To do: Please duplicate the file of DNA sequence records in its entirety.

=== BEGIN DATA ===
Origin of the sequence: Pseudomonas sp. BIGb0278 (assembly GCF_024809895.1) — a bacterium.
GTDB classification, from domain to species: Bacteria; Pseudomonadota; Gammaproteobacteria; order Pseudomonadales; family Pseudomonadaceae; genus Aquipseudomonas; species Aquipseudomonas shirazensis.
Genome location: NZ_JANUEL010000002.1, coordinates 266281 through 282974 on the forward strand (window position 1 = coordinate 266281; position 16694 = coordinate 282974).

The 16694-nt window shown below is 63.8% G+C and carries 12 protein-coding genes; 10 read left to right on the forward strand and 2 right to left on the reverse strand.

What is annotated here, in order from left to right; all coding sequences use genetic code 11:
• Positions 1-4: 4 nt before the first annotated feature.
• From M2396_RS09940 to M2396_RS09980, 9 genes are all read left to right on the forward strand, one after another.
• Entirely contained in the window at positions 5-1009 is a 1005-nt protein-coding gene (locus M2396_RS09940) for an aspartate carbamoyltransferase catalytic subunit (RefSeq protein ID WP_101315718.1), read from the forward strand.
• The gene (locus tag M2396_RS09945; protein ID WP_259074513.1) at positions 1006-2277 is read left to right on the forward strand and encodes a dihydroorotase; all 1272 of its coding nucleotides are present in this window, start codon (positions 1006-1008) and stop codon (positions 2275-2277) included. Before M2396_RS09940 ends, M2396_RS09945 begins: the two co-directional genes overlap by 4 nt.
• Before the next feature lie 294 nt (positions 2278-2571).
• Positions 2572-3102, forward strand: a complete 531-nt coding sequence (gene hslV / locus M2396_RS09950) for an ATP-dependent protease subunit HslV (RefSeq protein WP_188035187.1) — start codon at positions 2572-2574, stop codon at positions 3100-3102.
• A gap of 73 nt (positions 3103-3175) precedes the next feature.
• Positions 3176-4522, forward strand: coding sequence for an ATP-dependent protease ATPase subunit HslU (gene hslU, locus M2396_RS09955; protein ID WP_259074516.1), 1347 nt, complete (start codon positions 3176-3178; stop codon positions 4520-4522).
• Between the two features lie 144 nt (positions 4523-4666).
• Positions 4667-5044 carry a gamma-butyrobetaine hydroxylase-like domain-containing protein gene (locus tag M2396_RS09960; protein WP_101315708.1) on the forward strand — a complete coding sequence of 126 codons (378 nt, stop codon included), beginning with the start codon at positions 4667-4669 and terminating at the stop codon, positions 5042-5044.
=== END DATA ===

Origin of the sequence: Pseudomonas sp. BIGb0278 (assembly GCF_024809895.1) — a bacterium.
GTDB classification, from domain to species: Bacteria; Pseudomonadota; Gammaproteobacteria; order Pseudomonadales; family Pseudomonadaceae; genus Aquipseudomonas; species Aquipseudomonas shirazensis.
Genome location: NZ_JANUEL010000002.1, coordinates 266281 through 282974 on the forward strand (window position 1 = coordinate 266281; position 16694 = coordinate 282974).

The 16694-nt window shown below is 63.8% G+C and carries 12 protein-coding genes; 10 read left to right on the forward strand and 2 right to left on the reverse strand.

What is annotated here, in order from left to right; all coding sequences use genetic code 11:
• Positions 1-4: 4 nt before the first annotated feature.
• From M2396_RS09940 to M2396_RS09980, 9 genes are all read left to right on the forward strand, one after another.
• Entirely contained in the window at positions 5-1009 is a 1005-nt protein-coding gene (locus M2396_RS09940) for an aspartate carbamoyltransferase catalytic subunit (RefSeq protein ID WP_101315718.1), read from the forward strand.
• The gene (locus tag M2396_RS09945; protein ID WP_259074513.1) at positions 1006-2277 is read left to right on the forward strand and encodes a dihydroorotase; all 1272 of its coding nucleotides are present in this window, start codon (positions 1006-1008) and stop codon (positions 2275-2277) included. Before M2396_RS09940 ends, M2396_RS09945 begins: the two co-directional genes overlap by 4 nt.
• Before the next feature lie 294 nt (positions 2278-2571).
• Positions 2572-3102, forward strand: a complete 531-nt coding sequence (gene hslV / locus M2396_RS09950) for an ATP-dependent protease subunit HslV (RefSeq protein WP_188035187.1) — start codon at positions 2572-2574, stop codon at positions 3100-3102.
• A gap of 73 nt (positions 3103-3175) precedes the next feature.
• Positions 3176-4522, forward strand: coding sequence for an ATP-dependent protease ATPase subunit HslU (gene hslU, locus M2396_RS09955; protein ID WP_259074516.1), 1347 nt, complete (start codon positions 3176-3178; stop codon positions 4520-4522).
• Between the two features lie 144 nt (positions 4523-4666).
• Positions 4667-5044 carry a gamma-butyrobetaine hydroxylase-like domain-containing protein gene (locus tag M2396_RS09960; protein WP_101315708.1) on the forward strand — a complete coding sequence of 126 codons (378 nt, stop codon included), beginning with the start codon at positions 4667-4669 and terminating at the stop codon, positions 5042-5044.